Spurred by this, he decided to visit a relative in Panipat, who promised to teach him how to write with paints and do other paint work. “I sat for my failed college year during this time, and returned after a year to apprentice with a local painter. You know, doing ‘Mera gaon, mera desh‘ kind of stuff. Then one day I remembered my friend and that he’d said something about Fine Art. I decided to check it out,” he says. After obtaining some basic information on Fine Art courses, I sat for and passed the entrance exam and got admission to a college in Chandigarh.”
“I was the small town boy from the village, I didn’t know what ‘art’ was, and my medium of instruction was Hindi,” he remembers. “It was tough, but I slowly got the hang of it. In my fourth year, I heard of this place called NID (National Institute of Design), and I asked a senior, ‘Sir, what is NID?’ His prompt reply was, ‘Forget it, you can never go there,'” Ranjit chuckles.
Adamant to get into NID, he sat for their entrance exam and failed spectacularly. “My lack of English had let me down. I wondered what to do next, getting really confused about several available options. Finally, I burnt all the college prospectuses I had gathered, and reapplied to NID.” In the meantime, however, he put in a solid year of English learning. “I would read the newspapers and whichever books I could find. Soon, I began to understand the language, at least enough to know what was being said. I had flunked the entrance exam because I hadn’t understood the questions,” he says.
The NID life
The next time he appeared for the NID exam, he understood the questions, though his English was still questionable. “I cleared the exam, but I continued to flounder in the course because I had no idea about art. Finally, the faculty asked me to withdraw from the programme, because I didn’t have the required aesthetics and depth, or to take an extra year on my Foundation Course. I chose the latter option,” he says.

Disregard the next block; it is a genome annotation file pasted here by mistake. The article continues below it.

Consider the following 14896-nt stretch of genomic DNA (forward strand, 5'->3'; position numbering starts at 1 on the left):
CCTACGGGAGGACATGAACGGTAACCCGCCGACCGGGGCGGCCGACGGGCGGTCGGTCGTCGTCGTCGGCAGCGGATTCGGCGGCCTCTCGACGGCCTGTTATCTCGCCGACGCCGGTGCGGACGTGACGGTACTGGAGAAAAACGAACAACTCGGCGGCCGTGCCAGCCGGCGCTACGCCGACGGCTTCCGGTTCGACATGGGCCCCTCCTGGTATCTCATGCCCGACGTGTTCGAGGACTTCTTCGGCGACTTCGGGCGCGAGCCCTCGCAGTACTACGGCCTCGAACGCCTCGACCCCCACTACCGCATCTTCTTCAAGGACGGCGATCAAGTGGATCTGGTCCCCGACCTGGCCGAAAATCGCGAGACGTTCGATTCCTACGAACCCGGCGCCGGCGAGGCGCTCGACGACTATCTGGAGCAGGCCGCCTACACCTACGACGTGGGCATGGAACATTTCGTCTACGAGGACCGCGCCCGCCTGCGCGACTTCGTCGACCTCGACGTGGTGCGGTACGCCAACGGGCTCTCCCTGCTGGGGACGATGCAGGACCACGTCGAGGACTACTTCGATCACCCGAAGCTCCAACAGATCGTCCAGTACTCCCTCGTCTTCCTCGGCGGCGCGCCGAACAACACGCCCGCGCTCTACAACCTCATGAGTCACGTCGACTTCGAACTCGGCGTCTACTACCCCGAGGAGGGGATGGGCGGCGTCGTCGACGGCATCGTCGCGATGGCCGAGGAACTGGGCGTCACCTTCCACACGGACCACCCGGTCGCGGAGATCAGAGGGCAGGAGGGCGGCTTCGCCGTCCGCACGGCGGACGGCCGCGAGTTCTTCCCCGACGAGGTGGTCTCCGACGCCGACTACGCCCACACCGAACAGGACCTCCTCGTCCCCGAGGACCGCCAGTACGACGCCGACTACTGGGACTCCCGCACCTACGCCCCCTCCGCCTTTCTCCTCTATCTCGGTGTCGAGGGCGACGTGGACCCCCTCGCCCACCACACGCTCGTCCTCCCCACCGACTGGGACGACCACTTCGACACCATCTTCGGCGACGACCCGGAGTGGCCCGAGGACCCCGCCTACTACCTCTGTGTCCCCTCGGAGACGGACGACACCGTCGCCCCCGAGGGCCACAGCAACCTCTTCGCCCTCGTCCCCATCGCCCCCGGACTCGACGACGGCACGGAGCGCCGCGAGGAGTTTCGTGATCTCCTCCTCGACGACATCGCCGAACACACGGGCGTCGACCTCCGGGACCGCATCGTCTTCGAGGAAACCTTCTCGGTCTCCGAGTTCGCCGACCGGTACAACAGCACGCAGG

After spending over two years in one batch and submitting a live project comprising a 206-page document in English, plus an ‘identity’ for a museum in Pune, Ranjit was convocated in 2007. This year, he started the BAP “out of passion”. He says, “The best thing about BAP was that it helped me get back to painting. I had been working full time, but a job makes me complacent. So I take up freelance work and I founded by own company, Digital Moustache.”
The Bollywood connect
“I’ve always loved Bollywood films, and when I was very young, I’d painted a gate with the face of a hero from a film magazine,” he remembers. “I hadn’t realised that the connect with films was so strong, strong enough for me to want to be associated with Bollywood in some capacity. Cinema builds our culture and perceptions, and it is a record of our lives and the times we live in. I am enjoying the BAP because I love Bollywood,” he explains.
His dream is to revive the Bollywood posters industry, and he is currently scouting for the best wall to paint yesteryear dancer and actor Helen on. “Many people criticise my work, saying that what I do is just copy from somewhere, there is no originality. I don’t care about all of this as long as I am enjoying my work. There are a lot more people who are enjoying my work, and their appreciation gives me a real high,” he grins.